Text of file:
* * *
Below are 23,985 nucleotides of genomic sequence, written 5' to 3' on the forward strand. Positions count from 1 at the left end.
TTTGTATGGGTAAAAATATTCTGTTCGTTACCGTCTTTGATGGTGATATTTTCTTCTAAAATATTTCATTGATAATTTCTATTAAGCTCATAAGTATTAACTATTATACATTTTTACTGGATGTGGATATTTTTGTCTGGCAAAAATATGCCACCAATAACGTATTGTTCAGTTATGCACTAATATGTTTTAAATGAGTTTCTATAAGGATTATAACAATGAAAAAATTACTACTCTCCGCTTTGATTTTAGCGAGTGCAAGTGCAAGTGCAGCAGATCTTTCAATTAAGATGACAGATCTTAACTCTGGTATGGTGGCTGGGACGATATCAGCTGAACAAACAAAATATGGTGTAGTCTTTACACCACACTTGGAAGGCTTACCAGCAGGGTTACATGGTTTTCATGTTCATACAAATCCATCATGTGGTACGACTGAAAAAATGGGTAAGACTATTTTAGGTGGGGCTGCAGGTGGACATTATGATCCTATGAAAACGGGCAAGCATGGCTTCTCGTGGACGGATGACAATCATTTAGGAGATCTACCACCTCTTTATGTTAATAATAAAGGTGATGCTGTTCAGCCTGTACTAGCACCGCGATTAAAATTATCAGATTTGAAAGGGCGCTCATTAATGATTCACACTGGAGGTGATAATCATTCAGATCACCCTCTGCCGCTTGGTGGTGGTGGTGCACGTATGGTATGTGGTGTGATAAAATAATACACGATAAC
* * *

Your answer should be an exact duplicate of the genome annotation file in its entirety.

Below are 23,985 nucleotides of genomic sequence, written 5' to 3' on the forward strand. Positions count from 1 at the left end.
TTTGTATGGGTAAAAATATTCTGTTCGTTACCGTCTTTGATGGTGATATTTTCTTCTAAAATATTTCATTGATAATTTCTATTAAGCTCATAAGTATTAACTATTATACATTTTTACTGGATGTGGATATTTTTGTCTGGCAAAAATATGCCACCAATAACGTATTGTTCAGTTATGCACTAATATGTTTTAAATGAGTTTCTATAAGGATTATAACAATGAAAAAATTACTACTCTCCGCTTTGATTTTAGCGAGTGCAAGTGCAAGTGCAGCAGATCTTTCAATTAAGATGACAGATCTTAACTCTGGTATGGTGGCTGGGACGATATCAGCTGAACAAACAAAATATGGTGTAGTCTTTACACCACACTTGGAAGGCTTACCAGCAGGGTTACATGGTTTTCATGTTCATACAAATCCATCATGTGGTACGACTGAAAAAATGGGTAAGACTATTTTAGGTGGGGCTGCAGGTGGACATTATGATCCTATGAAAACGGGCAAGCATGGCTTCTCGTGGACGGATGACAATCATTTAGGAGATCTACCACCTCTTTATGTTAATAATAAAGGTGATGCTGTTCAGCCTGTACTAGCACCGCGATTAAAATTATCAGATTTGAAAGGGCGCTCATTAATGATTCACACTGGAGGTGATAATCATTCAGATCACCCTCTGCCGCTTGGTGGTGGTGGTGCACGTATGGTATGTGGTGTGATAAAATAATACACGATAAC